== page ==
1. United Nations General Assembly: Sixty-sixth session. Political declaration of the High-level Meeting of the General Assembly on the Prevention and Control of Non-communicable Diseases. New York: United Nations, 2011.
2. International Primary Care Respiratory Group. IPCRG campaigns. http://www.theipcrg.org/campaigns/index.php (accessed October 2011).
3. Non-Communicable Disease Alliance. Proposed outcomes document for the United Nations high level summit on non-communicable diseases. Geneva: NCD Alliance, 2010. http://www.ncdalliance.org/od (accessed October 2011).
4. World Health Organization. Global Alliance against Chronic Respiratory Diseases. Global surveillance, prevention and control of chronic respiratory diseases: a comprehensive approach. Geneva: World Health Organization, 2007.
5. Bousquet J, Kiley J, Bateman ED, et al. Prioritised research agenda for prevention and control of chronic respiratory diseases. Eur Respir J2010;36:995-1001. http://dx.doi.org/10.1183/09031936.00012610
6. McCarthy M, Maher D, Ly A, Ndip A. Developing the agenda for European Union collaboration on non-communicable diseases research in sub-Saharan Africa. Health Res Policy Syst2010;8:13. http://dx.doi.org/10.1186/1478-4505-8-13
7. World Health Organization. 2008-2013 Action Plan for the global strategy for the prevention and control of non-communicable diseases. Geneva: World Health Organization, 2008.
8. World Health Organization. Global alliance against chronic respiratory diseases. Action Plan 2008-2013. Geneva: World Health Organization, 2008.
9. Pinnock H, Thomas M, Tsiligianni I, et al. The International Primary Care Respiratory Group (IPCRG) Research Needs Statement 2010. Prim Care Respir J2010;19(Suppl 1):S1-S21. http://dx.doi.org/10.4104/pcrj.2010.00021
10. Price D, Musgrave SD, Shepstone L, et al.Leukotriene antagonists as first-line or add-on asthma-controller therapy. N Engl J Med2011;364:1695-707. http://dx.doi.org/10.1056/NEJMoa1010846
11. Dahlén S-E, Dahlén B, Drazen JM. Asthma treatment guidelines meet the real world. N Engl J Med 2011;364:1769-70. http://dx.doi.org/10.1056/NEJMe1100937
12. Ducharme FM. Leukotriene receptor antagonists as first line or add-on treatment for asthma. BMJ2011;343:d5314. http://dx.doi.org/10.1136/bmj.d5314
13. Dalkey N, Helmer O. An experimental application of the Delphi method to the use of experts. Manage Sci1963;9:458-67. http://dx.doi.org/10.1287/mnsc.9.3.458
14. Hasson F, Keeney S, McKenna H. Research guidelines for the Delphi survey technique. J Advanced Nursing2000;32:1008-15.
15. Okoli C, Pawlowski SD. The Delphi method as a research tool: an example, design considerations and applications. Inform Manage2004;42:15-29. http://dx.doi.org/10.1016/j.im.2003.11.002
16. Powell C. The Delphi technique: myths and realities. J Advanced Nursing 2003;41:376-82. http://dx.doi.org/10.1046/j.1365-2648.2003.02537.x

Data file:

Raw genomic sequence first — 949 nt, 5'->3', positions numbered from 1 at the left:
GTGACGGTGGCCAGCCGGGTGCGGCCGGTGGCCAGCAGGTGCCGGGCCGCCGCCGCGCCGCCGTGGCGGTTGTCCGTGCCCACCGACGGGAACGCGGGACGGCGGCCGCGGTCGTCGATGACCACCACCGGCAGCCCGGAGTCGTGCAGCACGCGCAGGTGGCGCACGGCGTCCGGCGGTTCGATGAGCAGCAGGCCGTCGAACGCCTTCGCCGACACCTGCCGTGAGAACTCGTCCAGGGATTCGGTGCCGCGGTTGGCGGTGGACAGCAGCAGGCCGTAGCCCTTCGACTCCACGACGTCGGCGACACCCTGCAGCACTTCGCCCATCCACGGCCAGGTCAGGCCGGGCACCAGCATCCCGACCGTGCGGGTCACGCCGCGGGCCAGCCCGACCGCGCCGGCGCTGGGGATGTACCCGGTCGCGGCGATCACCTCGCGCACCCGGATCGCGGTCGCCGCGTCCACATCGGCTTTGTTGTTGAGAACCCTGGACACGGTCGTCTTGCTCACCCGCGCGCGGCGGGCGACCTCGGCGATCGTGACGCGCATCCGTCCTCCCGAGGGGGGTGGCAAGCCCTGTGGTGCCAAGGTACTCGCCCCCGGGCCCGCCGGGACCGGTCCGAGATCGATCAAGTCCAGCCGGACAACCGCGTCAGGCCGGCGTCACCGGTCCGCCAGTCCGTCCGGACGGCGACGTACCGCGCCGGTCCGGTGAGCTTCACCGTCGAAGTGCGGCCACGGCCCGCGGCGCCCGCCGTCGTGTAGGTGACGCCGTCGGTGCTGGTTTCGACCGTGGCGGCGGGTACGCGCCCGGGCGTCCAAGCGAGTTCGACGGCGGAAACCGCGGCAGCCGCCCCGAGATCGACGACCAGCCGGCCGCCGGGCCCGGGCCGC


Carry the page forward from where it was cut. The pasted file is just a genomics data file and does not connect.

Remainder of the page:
17. Murphy MK, Sanderson CFB, Black NA, et al.Consensus development methods and their use in clinical guideline development. Health Technol Assess1998;2(3):1-88.
18. Worth A, Nurmatov U, Sheikh A. Key components of anaphylaxis management plans: consensus findings from a national electronic Delphi study. J R Soc Med Sh Rep2010;1:42.
19. Avery AJ, Savelyich BSP, Sheikh A, et al. Identifying and establishing consensus on the most important safety features of GP computer systems: e-Delphi study. Informatics Prim Care2005;13:3-11.
20. Sheikh A, Major P, Holgate ST. Developing consensus on national respiratory research priorities: key findings from the UK Respiratory Research Collaborative’s e-Delphi exercise. Respir Med2008;102:1089-92. http://dx.doi.org/10.1016/j.rmed.2008.03.006
21. Sichletidis L, Spyratos D, Papaioannou M, et al. A combination of the IPAG questionnaire and PiKo-6® flow meter is a valuable screening tool for COPD in the primary care setting. Prim Care Respir J2011;20:184-9. http://dx.doi.org/10.4104/pcrj.2011.00038
22. Greene G, Hood K, Little P, et al. Towards clinical definitions of lower respiratory tract infection (LRTI) for research and primary care practice in Europe: an international consensus study. Prim Care Respir J2011;20:299-306. http://dx.doi.org/10.4104/pcrj.2011.00034
23. Lim WS, Baudouin SV, George RC, et al.BTS guidelines for the management of community acquired pneumonia in adults: update 2009. Thorax2009;64(Suppl 3):iii1-55. http://dx.doi.org/10.1136/thx.2009.121434
24. Francis NA, Cals JW, Butler CC, et al, on behalf of the GRACE Project Group. Severity assessment for lower respiratory tract infections: potential use and validity of the CRB-65 in primary care. Prim Care Respir J 2012;21(1):65-70. http://dx.doi.org/10.4104/pcrj.2011.00083
25. Pinnock H, Adlem L, Gaskin S, Harris J, Snellgrove C, Sheikh A. Accessibility, clinical effectiveness and practice costs of providing a telephone option for routine asthma reviews: controlled implementation study. Br J Gen Pract 2007;57:714-22.
26. Holgate S, Bisgaard H, Bjermer L,et al. The Brussels Declaration: the need for change in asthma management. Eur Respir J2008;32:1433-42. http://dx.doi.org/10.1183/09031936.00053108
27. Olesen F. Putting research into clinical practice. BMJ2011;343:d3922 . http://dx.doi.org/10.1136/bmj.d3922
28. Chavannes N, Stallberg B, Lisspers K, et al. UNLOCK: Uncovering and Noting Long-term Outcomes in COPD to enhance Knowledge. Prim Care Respir J2010;19:408. http://dx.doi.org/10.4104/pcrj.2010.00084
29. World Health Organization. Global status report on non-communicable diseases 2010. Geneva: World Health Organization, 2010.